Moreover, this attractive energy storage technology employs abundant and environmentally-friendly materials (i.e., is eco-friendly), has great potential for high recyclability, and is safe (i.e., aqueous electrolyte, no need of hazardous organic solvents). As a core battery material, zinc is attractive because it is plentiful, geographically dispersed and much less costly than lithium.
But are these batteries new? Not at all, primary Zn-air batteries are a century old technology whose development is a story of serendipity.
In 1868, Leclanché invented the first cell containing amalgamated Zn anode, a mixture of manganese dioxide and carbon cathode, and ammonium chloride electrolyte. Leclanché unknowingly exposed the cathode to air creating the so-call three-phase boundaries (gas, liquid and solid) and therefore he unintentionally created the first primary Zn-air battery!
Since then, many others (e.g., Maiche, Walker and Wilkins) continued developing better cell designs and materials until 1932 when the first batteries were commercialized by Union Carbide Company in the United States. The primary Zn-air batteries became ubiquitous and nowadays we can find them in hearing aids, patient monitors, road traffic signaling, among others.
In the last years, Zn-air batteries have been revisited with the focus on making them rechargeable due to their promising properties: large theoretical energy density (1353 W h kg−1 excluding oxygen), low cost (currently <$100 kW−1 h−1, and potentially <$10 kW−1 h−1) and inherent safety.
A typical Zn–air battery consists of a porous air cathode and a Zn metal anode, separated by an alkaline electrolyte. During discharge, O2 from the air permeates the porous cathode and gets reduced on the surface; meanwhile, the metallic Zn anode is oxidized to soluble zincate (Zn(OH)42−) ions. Theoretically, this reaction can be reversed with O2 evolving at the cathode and further released back to the atmosphere, and metallic Zn plated at the anode. These operating principles are based on the oxygen reduction reaction (ORR) during discharge and evolution reaction (OER) during charge.
One of the major challenges of this energy storage technology is the sluggish kinetics of these reactions which lead to poor cycle life. Worldwide researchers have therefore oriented their investigations towards developing proper bifunctional oxygen electrocatalysts (active during ORR and OER).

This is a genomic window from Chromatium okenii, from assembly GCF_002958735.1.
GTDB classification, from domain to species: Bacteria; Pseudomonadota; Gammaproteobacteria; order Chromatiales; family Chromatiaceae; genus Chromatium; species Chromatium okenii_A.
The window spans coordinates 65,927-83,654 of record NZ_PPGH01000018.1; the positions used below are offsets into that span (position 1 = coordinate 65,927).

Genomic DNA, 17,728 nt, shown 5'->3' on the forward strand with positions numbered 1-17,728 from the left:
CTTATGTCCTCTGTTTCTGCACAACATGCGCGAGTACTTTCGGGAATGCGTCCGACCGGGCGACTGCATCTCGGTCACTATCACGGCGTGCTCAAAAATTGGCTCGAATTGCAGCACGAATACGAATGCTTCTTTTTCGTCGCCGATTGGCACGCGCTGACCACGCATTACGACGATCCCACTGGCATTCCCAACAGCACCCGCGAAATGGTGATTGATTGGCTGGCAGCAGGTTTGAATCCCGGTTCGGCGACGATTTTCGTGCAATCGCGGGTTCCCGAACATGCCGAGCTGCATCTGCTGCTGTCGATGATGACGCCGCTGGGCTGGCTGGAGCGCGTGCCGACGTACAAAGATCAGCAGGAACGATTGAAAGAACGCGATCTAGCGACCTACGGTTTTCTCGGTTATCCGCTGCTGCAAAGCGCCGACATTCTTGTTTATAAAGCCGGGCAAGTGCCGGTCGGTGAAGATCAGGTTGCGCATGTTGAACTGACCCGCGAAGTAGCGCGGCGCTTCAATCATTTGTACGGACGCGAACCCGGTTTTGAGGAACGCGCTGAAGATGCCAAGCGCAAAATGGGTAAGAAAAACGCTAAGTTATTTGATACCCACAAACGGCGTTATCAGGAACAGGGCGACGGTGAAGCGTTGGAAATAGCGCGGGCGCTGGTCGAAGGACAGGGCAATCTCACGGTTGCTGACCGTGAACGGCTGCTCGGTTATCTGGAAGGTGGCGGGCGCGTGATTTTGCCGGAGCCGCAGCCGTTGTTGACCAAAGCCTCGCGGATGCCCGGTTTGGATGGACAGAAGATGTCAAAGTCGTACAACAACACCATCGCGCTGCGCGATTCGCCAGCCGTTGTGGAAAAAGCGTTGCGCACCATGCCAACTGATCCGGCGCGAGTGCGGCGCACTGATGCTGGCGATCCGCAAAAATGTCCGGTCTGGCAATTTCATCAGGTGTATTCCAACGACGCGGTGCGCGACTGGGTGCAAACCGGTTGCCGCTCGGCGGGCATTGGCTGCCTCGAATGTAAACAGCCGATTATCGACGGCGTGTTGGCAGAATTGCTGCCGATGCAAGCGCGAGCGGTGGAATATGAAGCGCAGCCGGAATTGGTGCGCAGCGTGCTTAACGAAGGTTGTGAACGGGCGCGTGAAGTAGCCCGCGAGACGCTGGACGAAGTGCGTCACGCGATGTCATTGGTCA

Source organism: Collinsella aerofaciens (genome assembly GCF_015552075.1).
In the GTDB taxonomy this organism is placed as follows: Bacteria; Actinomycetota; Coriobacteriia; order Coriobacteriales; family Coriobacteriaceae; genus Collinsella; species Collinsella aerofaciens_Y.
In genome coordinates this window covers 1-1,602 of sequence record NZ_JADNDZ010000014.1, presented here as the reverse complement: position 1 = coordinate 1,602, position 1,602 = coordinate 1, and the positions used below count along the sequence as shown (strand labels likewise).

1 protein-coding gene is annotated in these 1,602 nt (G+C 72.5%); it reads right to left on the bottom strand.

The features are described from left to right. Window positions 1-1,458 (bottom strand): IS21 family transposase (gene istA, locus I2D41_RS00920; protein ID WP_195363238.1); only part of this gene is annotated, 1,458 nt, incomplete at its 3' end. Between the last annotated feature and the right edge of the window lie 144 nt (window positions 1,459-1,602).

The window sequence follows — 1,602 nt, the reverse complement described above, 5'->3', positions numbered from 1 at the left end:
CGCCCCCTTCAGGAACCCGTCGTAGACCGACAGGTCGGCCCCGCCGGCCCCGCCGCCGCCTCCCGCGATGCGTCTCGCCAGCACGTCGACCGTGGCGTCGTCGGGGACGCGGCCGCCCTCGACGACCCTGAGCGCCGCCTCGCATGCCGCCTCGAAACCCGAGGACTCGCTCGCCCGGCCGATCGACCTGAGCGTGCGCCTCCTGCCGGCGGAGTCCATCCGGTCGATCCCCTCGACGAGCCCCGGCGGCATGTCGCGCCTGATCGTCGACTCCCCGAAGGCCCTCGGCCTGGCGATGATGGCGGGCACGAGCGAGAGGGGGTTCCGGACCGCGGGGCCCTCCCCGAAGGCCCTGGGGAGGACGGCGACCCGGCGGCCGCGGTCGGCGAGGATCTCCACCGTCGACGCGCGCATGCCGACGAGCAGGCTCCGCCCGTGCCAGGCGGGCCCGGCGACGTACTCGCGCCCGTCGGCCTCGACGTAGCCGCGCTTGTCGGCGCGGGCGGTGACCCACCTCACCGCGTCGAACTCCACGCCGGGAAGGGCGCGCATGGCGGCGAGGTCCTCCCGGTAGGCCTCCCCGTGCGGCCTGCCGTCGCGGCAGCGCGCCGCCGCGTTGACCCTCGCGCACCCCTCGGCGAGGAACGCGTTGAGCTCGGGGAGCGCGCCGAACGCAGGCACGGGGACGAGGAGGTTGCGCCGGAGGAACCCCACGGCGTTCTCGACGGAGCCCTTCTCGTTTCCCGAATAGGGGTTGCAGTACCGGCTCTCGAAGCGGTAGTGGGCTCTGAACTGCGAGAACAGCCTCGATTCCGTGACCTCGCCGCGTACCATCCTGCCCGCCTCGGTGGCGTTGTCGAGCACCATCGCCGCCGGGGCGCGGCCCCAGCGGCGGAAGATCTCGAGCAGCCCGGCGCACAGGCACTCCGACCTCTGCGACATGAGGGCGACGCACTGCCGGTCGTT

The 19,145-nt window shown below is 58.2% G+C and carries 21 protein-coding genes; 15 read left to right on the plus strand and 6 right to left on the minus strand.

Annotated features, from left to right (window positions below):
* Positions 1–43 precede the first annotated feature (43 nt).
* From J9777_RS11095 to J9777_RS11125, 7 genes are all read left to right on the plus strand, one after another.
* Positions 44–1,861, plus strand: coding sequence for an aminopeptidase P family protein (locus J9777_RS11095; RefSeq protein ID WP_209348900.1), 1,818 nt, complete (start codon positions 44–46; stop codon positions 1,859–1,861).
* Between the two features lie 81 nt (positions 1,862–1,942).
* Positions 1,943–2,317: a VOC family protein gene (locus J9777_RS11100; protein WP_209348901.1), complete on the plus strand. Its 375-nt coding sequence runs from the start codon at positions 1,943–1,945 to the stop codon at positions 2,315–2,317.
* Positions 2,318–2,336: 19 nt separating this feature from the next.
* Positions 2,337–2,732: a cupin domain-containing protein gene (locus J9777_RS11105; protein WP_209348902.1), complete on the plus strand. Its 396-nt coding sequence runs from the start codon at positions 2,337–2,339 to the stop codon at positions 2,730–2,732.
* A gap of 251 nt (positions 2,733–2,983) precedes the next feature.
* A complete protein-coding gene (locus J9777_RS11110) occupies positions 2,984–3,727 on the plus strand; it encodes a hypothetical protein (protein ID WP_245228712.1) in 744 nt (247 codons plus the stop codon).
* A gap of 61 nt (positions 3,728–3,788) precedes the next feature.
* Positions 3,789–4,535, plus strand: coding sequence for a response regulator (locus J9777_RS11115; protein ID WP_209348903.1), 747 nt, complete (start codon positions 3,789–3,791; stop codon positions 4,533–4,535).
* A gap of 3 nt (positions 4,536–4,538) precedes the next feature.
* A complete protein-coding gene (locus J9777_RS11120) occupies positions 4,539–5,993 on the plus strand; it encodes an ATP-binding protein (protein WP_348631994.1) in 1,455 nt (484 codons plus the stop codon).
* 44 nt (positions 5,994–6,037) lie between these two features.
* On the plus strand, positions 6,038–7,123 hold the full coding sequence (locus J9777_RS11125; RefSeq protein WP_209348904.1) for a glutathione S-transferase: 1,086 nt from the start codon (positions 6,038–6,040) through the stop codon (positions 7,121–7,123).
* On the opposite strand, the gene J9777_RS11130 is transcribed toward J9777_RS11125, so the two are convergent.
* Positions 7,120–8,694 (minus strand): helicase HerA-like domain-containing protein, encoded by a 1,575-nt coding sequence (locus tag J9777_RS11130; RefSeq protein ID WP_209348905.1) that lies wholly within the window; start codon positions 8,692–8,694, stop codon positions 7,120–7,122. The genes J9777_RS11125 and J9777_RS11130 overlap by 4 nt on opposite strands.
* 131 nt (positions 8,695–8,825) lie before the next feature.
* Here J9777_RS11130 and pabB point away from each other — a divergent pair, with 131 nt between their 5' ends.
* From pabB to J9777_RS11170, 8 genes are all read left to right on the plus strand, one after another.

At the current state of technology, precious metal or transition metal oxides have been studied and developed as the best performing bifunctional catalysts; however, the use of cheap and conductive carbon material supports improve the catalyst dispersion and active area while decreasing the cost of the final catalyst. The inherent advantage of these batteries is that they do not require any critical raw materials and the carbon-based materials can be, for example, used from the foundry waste aiming at a circular economy.
Far less attention has been paid to the Zn anode which is equally important to achieve stable and cyclable Zn-air batteries. The main challenge arises from the spontaneous reaction between Zn and the electrolyte which generates H2 and electrode corrosion, leading to cell failure. Current studies on rechargeable Zn-air batteries are far away from practical applications; the depth of discharge (DOD) is mostly very low (<1%) which barely challenges Zn anodes. Commercial applications require high Zn anode utilization (>50% DoD) and electrochemical reversibility under practical circumstances. In this sense, research and industry need to work together to find sustainable, lasting solutions to develop a rechargeable Zn-air battery.
In the last years, several companies (e.g., NantEnergy in US, EDF in Europe) have claimed the development of electrically rechargeable batteries with no hazardous substances, inexpensive and fully recyclable. However, these breakthroughs are surrounded by a halo of skepticism.
It will be a matter of time until these batteries are release to the general market. A market with plenty of opportunities as Li-ion batteries are falling short as a storage solution for balancing the supply and demand of electricity of the power grid and for avoiding costly peak-time charges.
The interest on rechargeable Zn-air batteries is continuously increasing because their mass production is feasible at cheap prices. For example, for large-scale energy storage, Li-ion cannot compete with Zn-air batteries.
The future looks promising and the effort dedicated to the development of this energy storage system increases. We could consider it as the holy-grain of batteries: a battery made of abundant and environmentally materials, safe, cheap and recyclable.
Now is the time for scientists (metal-air research line at CIC energiGUNE) and companies to work together to make this technology a reality. We need to store more and more energy and this system has numerous advantages for stationary applications where cost is a must.